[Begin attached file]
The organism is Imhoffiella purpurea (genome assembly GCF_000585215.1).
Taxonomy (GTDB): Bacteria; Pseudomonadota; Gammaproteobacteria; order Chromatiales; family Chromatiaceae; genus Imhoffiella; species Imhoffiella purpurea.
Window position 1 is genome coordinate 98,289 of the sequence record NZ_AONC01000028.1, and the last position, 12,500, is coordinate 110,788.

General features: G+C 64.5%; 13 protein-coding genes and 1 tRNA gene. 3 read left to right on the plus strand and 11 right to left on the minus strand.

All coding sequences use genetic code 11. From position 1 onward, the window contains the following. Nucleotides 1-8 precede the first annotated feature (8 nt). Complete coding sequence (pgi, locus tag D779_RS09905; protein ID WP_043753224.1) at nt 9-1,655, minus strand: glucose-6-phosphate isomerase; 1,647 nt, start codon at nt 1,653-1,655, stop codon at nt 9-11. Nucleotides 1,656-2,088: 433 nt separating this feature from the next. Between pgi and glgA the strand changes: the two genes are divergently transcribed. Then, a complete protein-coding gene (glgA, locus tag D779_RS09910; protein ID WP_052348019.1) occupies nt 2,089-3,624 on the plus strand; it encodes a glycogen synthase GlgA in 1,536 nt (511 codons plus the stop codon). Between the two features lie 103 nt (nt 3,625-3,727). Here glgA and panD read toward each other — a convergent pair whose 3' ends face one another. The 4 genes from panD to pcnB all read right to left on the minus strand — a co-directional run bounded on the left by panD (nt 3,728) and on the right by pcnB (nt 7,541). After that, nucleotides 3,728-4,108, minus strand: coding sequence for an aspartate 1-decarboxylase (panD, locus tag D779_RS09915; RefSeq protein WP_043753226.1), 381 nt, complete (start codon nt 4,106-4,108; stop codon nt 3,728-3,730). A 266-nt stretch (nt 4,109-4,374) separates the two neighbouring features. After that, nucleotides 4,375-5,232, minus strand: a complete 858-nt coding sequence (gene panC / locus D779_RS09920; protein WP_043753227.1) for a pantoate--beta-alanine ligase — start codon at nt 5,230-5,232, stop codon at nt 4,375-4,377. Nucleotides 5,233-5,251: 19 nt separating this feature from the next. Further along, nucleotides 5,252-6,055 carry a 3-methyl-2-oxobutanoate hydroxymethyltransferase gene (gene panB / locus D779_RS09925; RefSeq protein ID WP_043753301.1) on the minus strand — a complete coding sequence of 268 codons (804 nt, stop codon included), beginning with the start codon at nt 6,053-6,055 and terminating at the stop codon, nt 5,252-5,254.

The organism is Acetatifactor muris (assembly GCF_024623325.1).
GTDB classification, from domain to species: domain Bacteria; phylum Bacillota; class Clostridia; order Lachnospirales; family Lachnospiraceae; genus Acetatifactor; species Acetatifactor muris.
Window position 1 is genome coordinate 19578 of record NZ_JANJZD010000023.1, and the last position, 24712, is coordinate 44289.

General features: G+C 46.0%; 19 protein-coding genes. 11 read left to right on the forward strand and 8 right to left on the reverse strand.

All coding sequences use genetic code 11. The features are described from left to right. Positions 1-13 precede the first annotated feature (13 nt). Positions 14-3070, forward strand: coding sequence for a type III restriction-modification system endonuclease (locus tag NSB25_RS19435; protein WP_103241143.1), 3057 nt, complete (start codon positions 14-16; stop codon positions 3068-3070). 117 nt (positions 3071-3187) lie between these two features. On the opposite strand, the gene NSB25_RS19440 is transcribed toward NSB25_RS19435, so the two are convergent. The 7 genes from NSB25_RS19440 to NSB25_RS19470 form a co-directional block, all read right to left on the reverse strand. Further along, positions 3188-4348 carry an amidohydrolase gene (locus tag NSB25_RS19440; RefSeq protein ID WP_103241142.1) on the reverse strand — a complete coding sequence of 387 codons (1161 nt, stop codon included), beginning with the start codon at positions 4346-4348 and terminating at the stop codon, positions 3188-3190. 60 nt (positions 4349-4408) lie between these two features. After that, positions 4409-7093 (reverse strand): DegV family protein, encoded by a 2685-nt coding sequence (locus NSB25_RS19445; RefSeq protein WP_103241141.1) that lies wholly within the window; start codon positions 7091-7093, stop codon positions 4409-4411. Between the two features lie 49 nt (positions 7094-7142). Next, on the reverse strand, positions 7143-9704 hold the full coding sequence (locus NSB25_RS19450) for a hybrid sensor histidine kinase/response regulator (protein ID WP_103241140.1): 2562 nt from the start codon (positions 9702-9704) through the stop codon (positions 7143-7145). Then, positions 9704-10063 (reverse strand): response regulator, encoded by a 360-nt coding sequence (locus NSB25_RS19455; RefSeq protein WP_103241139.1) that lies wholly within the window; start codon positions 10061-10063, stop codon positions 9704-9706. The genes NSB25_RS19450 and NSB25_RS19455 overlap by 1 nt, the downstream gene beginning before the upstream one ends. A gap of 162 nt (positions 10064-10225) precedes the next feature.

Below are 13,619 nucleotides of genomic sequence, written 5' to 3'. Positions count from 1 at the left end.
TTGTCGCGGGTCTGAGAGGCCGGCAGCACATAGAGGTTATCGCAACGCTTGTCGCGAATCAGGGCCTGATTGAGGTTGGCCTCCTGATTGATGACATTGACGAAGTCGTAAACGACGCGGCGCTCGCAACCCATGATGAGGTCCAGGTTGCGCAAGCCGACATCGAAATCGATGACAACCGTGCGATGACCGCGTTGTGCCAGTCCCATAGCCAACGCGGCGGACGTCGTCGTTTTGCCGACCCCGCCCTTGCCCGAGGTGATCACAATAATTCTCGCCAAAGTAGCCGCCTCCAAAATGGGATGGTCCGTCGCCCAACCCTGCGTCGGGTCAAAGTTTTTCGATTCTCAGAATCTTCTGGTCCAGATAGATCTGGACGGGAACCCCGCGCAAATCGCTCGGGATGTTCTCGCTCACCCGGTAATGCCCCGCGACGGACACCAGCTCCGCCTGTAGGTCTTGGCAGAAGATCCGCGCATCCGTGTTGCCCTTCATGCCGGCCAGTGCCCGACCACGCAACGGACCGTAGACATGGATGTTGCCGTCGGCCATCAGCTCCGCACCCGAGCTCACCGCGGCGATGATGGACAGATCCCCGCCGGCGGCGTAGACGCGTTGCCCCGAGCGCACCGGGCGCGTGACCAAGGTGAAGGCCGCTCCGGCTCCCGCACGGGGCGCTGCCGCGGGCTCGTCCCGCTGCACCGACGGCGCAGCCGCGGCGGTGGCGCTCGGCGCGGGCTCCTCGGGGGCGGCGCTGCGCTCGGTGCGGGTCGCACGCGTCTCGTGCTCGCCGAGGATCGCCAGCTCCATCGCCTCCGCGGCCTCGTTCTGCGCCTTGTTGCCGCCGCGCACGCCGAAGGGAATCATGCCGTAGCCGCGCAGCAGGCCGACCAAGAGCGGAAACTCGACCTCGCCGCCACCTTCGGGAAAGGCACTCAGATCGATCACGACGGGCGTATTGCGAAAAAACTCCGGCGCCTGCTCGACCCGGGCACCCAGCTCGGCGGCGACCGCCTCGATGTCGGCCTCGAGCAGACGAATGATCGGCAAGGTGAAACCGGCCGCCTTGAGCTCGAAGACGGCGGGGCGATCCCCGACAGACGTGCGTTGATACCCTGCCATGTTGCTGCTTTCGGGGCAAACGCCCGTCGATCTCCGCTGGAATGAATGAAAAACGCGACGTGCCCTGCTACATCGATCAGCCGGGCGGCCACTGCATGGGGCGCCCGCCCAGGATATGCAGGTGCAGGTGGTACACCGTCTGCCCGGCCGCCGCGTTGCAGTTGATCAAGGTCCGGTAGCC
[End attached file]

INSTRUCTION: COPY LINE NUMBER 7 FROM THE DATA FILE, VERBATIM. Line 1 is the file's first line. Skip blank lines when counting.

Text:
GTDB classification, from domain to species: domain Bacteria; phylum Bacillota; class Clostridia; order Lachnospirales; family Lachnospiraceae; genus Acetatifactor; species Acetatifactor muris.